Designed as a companion park to the nearby Gordon Square, Tavistock Square is a compact green space in Bloomsbury, central London.
Tavistock Square was built shortly after 1806 by the property developer James Burton and the master builder Thomas Cubitt for Francis Russell, 5th Duke of Bedford, and formed part of the Bedford Estate in London, owned by the Dukes of Bedford.
The square takes its name from Marquess of Tavistock, a courtesy title given to the eldest sons of the Dukes of Bedford.
Created by Hugh Court and installed in 1994, the Conscientious Objectors Commemorative Stone commemorates “men and women conscientious objectors all over the world and in every age.”
Planted in 1967, this cherry tree memorialises the victims of the atomic bombings of Hiroshima and Nagasaki.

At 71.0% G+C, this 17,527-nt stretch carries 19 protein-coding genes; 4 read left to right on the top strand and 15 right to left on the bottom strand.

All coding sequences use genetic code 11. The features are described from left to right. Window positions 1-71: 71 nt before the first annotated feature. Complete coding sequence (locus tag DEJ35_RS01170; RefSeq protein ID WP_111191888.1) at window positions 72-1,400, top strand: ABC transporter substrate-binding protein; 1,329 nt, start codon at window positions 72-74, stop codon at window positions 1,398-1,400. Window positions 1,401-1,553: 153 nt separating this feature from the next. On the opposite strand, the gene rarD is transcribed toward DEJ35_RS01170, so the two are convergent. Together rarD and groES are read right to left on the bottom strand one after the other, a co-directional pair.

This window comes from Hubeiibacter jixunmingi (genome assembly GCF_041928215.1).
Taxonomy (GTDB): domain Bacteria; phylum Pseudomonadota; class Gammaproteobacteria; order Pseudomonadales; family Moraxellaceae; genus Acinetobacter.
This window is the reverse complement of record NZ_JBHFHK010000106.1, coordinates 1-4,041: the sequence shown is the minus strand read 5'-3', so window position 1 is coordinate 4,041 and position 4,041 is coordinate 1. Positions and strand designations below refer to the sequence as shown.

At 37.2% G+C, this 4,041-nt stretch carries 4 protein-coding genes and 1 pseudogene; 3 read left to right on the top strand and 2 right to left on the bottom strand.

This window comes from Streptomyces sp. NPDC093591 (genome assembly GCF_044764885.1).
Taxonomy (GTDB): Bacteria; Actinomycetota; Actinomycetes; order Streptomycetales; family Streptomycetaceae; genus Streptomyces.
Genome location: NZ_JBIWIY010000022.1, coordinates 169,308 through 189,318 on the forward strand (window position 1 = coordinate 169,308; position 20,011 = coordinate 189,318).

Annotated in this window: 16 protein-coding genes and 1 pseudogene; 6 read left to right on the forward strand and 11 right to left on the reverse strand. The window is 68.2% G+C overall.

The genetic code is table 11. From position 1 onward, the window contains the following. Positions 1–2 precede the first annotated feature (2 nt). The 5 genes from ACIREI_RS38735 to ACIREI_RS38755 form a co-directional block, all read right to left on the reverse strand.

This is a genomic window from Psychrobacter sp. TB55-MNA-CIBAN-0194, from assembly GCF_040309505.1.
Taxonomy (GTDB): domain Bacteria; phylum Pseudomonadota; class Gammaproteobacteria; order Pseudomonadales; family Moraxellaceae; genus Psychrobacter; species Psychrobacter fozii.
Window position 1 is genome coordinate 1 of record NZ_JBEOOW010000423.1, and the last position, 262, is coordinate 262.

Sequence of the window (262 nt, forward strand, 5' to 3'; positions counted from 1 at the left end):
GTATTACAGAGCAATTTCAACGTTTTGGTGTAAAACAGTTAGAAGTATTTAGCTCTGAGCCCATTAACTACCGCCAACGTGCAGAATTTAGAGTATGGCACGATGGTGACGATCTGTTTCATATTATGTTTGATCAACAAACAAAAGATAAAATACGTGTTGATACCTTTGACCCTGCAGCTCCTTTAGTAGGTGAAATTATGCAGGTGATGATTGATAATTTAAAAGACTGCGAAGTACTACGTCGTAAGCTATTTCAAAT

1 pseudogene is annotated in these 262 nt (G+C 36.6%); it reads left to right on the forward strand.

The centrepiece of the park is a statue of Mahatma Gandhi, sculpted by Fredda Brilliant and installed in 1968.
The pedestal contains a space for people to leave floral tributes to the peace campaigner.
A carpet of autumn leaves.
A crow rests on the memorial to the surgeon Dame Louisa Aldrich-Blake (1865 –1925).
A bust of the writer Virginia Woolf, cast from a 1931 sculpture by Stephen Tomlin (1901–1937), was unveiled in 2004 in the southwest corner of the square.
Woolf lived at 52 Tavistock Square between 1924 and 1939.